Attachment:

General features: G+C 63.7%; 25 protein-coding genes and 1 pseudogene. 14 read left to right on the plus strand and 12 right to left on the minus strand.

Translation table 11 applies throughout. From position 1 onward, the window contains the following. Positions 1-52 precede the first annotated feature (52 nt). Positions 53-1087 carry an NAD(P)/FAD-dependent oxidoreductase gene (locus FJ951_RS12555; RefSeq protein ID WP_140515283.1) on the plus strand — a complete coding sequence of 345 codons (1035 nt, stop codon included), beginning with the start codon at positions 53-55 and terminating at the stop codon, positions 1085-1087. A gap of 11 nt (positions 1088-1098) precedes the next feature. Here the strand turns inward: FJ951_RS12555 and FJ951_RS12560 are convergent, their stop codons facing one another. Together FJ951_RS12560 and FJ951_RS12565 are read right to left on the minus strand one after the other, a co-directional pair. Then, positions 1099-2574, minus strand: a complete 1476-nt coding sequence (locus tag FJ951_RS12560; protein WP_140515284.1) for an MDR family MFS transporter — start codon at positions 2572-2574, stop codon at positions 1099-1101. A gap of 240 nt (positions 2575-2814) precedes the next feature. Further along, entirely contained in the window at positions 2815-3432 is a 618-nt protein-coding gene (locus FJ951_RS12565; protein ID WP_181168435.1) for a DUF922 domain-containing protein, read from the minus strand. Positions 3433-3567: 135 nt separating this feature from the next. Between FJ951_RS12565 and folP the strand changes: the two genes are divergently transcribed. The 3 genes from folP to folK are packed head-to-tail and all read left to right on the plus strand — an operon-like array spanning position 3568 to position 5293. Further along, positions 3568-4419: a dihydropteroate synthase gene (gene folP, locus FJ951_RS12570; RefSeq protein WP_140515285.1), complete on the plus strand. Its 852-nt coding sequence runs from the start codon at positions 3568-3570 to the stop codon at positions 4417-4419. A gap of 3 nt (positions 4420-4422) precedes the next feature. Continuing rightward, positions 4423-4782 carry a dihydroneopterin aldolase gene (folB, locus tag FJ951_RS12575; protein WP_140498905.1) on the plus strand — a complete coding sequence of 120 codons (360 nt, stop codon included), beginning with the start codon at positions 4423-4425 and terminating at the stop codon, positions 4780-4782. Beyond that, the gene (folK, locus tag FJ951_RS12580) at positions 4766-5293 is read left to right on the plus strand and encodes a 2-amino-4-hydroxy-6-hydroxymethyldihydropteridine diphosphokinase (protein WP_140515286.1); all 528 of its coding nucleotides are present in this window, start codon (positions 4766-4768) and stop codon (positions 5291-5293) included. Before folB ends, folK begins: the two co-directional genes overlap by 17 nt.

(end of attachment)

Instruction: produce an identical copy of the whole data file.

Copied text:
General features: G+C 63.7%; 25 protein-coding genes and 1 pseudogene. 14 read left to right on the plus strand and 12 right to left on the minus strand.

Translation table 11 applies throughout. From position 1 onward, the window contains the following. Positions 1-52 precede the first annotated feature (52 nt). Positions 53-1087 carry an NAD(P)/FAD-dependent oxidoreductase gene (locus FJ951_RS12555; RefSeq protein ID WP_140515283.1) on the plus strand — a complete coding sequence of 345 codons (1035 nt, stop codon included), beginning with the start codon at positions 53-55 and terminating at the stop codon, positions 1085-1087. A gap of 11 nt (positions 1088-1098) precedes the next feature. Here the strand turns inward: FJ951_RS12555 and FJ951_RS12560 are convergent, their stop codons facing one another. Together FJ951_RS12560 and FJ951_RS12565 are read right to left on the minus strand one after the other, a co-directional pair. Then, positions 1099-2574, minus strand: a complete 1476-nt coding sequence (locus tag FJ951_RS12560; protein WP_140515284.1) for an MDR family MFS transporter — start codon at positions 2572-2574, stop codon at positions 1099-1101. A gap of 240 nt (positions 2575-2814) precedes the next feature. Further along, entirely contained in the window at positions 2815-3432 is a 618-nt protein-coding gene (locus FJ951_RS12565; protein ID WP_181168435.1) for a DUF922 domain-containing protein, read from the minus strand. Positions 3433-3567: 135 nt separating this feature from the next. Between FJ951_RS12565 and folP the strand changes: the two genes are divergently transcribed. The 3 genes from folP to folK are packed head-to-tail and all read left to right on the plus strand — an operon-like array spanning position 3568 to position 5293. Further along, positions 3568-4419: a dihydropteroate synthase gene (gene folP, locus FJ951_RS12570; RefSeq protein WP_140515285.1), complete on the plus strand. Its 852-nt coding sequence runs from the start codon at positions 3568-3570 to the stop codon at positions 4417-4419. A gap of 3 nt (positions 4420-4422) precedes the next feature. Continuing rightward, positions 4423-4782 carry a dihydroneopterin aldolase gene (folB, locus tag FJ951_RS12575; protein WP_140498905.1) on the plus strand — a complete coding sequence of 120 codons (360 nt, stop codon included), beginning with the start codon at positions 4423-4425 and terminating at the stop codon, positions 4780-4782. Beyond that, the gene (folK, locus tag FJ951_RS12580) at positions 4766-5293 is read left to right on the plus strand and encodes a 2-amino-4-hydroxy-6-hydroxymethyldihydropteridine diphosphokinase (protein WP_140515286.1); all 528 of its coding nucleotides are present in this window, start codon (positions 4766-4768) and stop codon (positions 5291-5293) included. Before folB ends, folK begins: the two co-directional genes overlap by 17 nt.